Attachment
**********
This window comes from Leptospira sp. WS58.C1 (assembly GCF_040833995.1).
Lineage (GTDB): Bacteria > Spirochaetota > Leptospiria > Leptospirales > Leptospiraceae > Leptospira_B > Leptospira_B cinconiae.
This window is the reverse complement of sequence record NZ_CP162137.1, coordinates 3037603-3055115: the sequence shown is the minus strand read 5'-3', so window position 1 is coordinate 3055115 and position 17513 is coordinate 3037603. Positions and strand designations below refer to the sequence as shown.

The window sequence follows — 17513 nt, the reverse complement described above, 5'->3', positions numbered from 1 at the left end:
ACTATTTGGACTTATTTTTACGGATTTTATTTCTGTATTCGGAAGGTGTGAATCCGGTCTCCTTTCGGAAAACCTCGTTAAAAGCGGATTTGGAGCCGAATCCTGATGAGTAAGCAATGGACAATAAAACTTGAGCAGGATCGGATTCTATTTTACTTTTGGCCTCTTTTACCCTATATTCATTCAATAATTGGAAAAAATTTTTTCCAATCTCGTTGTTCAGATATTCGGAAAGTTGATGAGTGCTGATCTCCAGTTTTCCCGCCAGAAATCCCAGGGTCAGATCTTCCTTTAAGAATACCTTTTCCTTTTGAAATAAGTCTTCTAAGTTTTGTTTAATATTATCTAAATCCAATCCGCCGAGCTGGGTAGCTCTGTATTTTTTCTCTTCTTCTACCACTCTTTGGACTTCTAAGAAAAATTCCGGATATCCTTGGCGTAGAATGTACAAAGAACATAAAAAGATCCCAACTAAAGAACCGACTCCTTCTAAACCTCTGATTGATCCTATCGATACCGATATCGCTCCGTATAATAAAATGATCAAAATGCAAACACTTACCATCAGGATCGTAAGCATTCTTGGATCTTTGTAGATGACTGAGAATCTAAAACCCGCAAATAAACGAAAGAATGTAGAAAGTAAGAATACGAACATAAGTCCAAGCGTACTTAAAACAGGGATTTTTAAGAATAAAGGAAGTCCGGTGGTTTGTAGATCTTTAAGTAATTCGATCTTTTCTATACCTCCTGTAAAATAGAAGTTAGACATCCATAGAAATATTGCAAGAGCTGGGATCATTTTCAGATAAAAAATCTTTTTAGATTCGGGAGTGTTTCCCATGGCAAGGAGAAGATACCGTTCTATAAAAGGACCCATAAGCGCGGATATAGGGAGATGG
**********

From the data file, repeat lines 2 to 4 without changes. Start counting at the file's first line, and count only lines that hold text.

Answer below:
Lineage (GTDB): Bacteria > Spirochaetota > Leptospiria > Leptospirales > Leptospiraceae > Leptospira_B > Leptospira_B cinconiae.
This window is the reverse complement of sequence record NZ_CP162137.1, coordinates 3037603-3055115: the sequence shown is the minus strand read 5'-3', so window position 1 is coordinate 3055115 and position 17513 is coordinate 3037603. Positions and strand designations below refer to the sequence as shown.

The window sequence follows — 17513 nt, the reverse complement described above, 5'->3', positions numbered from 1 at the left end: